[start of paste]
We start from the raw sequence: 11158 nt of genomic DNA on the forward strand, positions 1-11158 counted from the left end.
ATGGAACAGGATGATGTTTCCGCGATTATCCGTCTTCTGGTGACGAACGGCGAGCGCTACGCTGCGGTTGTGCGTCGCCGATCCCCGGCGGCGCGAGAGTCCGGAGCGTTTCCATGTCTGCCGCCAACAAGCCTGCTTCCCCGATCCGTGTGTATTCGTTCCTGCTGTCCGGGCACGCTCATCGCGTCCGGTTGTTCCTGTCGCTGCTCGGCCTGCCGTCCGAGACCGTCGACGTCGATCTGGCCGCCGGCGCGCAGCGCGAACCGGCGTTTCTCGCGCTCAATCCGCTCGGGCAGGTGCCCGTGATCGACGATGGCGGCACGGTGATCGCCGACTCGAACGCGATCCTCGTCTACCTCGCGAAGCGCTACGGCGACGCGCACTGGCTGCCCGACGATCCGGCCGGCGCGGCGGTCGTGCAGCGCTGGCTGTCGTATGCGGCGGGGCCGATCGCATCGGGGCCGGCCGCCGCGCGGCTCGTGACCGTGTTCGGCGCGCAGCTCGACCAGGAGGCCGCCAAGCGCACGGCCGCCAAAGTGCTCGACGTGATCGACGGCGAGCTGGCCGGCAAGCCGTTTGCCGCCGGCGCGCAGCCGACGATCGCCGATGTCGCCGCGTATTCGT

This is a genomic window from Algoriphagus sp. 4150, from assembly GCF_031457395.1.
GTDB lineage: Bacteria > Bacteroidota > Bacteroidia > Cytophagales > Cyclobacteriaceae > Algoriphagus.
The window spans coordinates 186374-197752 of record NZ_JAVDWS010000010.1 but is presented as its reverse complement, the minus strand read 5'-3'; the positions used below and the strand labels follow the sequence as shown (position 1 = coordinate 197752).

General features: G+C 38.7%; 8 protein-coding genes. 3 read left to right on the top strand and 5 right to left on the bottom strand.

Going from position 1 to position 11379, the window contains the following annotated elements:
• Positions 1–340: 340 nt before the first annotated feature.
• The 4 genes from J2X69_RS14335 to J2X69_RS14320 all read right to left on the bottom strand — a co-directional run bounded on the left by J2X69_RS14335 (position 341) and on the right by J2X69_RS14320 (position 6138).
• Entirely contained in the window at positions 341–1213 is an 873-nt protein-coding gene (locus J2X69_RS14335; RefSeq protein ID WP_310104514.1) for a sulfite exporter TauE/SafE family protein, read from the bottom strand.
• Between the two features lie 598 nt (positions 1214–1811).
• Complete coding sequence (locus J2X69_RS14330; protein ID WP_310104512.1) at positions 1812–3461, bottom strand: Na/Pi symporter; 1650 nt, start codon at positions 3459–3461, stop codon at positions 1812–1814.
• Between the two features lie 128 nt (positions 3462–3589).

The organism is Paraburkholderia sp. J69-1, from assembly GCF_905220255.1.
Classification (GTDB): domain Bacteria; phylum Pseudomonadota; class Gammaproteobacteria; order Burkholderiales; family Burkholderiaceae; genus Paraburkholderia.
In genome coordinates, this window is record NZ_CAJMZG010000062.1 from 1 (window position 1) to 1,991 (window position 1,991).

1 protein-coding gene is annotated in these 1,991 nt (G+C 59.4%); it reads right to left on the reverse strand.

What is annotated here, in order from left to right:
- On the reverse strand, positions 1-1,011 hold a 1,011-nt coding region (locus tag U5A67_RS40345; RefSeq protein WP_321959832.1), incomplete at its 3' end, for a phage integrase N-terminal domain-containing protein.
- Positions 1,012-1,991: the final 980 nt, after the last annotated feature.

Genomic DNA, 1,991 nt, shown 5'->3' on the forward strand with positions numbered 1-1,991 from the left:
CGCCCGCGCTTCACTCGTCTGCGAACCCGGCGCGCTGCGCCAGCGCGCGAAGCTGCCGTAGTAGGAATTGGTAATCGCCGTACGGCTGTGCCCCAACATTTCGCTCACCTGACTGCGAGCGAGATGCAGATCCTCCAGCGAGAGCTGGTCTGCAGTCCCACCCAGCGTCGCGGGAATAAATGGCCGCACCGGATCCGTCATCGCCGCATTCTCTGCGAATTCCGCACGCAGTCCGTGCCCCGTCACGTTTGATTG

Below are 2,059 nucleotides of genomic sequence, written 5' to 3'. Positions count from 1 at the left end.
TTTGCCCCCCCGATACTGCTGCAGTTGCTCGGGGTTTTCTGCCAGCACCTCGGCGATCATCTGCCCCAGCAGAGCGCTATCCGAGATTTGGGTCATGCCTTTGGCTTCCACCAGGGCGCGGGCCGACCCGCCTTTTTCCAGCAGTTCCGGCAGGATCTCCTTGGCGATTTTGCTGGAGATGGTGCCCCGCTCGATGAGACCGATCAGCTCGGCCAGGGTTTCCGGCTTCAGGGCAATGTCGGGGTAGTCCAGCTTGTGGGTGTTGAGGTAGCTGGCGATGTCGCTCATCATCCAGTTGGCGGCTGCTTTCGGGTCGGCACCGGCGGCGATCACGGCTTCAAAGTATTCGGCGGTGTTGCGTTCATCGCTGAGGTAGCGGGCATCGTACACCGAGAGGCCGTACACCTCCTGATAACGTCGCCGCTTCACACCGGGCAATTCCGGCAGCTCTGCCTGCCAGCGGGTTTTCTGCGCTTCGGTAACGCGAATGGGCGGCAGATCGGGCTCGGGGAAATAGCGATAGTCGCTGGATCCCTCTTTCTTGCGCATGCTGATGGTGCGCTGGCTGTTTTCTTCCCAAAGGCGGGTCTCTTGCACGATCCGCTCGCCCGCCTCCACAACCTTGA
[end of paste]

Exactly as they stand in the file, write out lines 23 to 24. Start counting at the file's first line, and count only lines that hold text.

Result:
Below are 2,059 nucleotides of genomic sequence, written 5' to 3'. Positions count from 1 at the left end.
TTTGCCCCCCCGATACTGCTGCAGTTGCTCGGGGTTTTCTGCCAGCACCTCGGCGATCATCTGCCCCAGCAGAGCGCTATCCGAGATTTGGGTCATGCCTTTGGCTTCCACCAGGGCGCGGGCCGACCCGCCTTTTTCCAGCAGTTCCGGCAGGATCTCCTTGGCGATTTTGCTGGAGATGGTGCCCCGCTCGATGAGACCGATCAGCTCGGCCAGGGTTTCCGGCTTCAGGGCAATGTCGGGGTAGTCCAGCTTGTGGGTGTTGAGGTAGCTGGCGATGTCGCTCATCATCCAGTTGGCGGCTGCTTTCGGGTCGGCACCGGCGGCGATCACGGCTTCAAAGTATTCGGCGGTGTTGCGTTCATCGCTGAGGTAGCGGGCATCGTACACCGAGAGGCCGTACACCTCCTGATAACGTCGCCGCTTCACACCGGGCAATTCCGGCAGCTCTGCCTGCCAGCGGGTTTTCTGCGCTTCGGTAACGCGAATGGGCGGCAGATCGGGCTCGGGGAAATAGCGATAGTCGCTGGATCCCTCTTTCTTGCGCATGCTGATGGTGCGCTGGCTGTTTTCTTCCCAAAGGCGGGTCTCTTGCACGATCCGCTCGCCCGCCTCCACAACCTTGA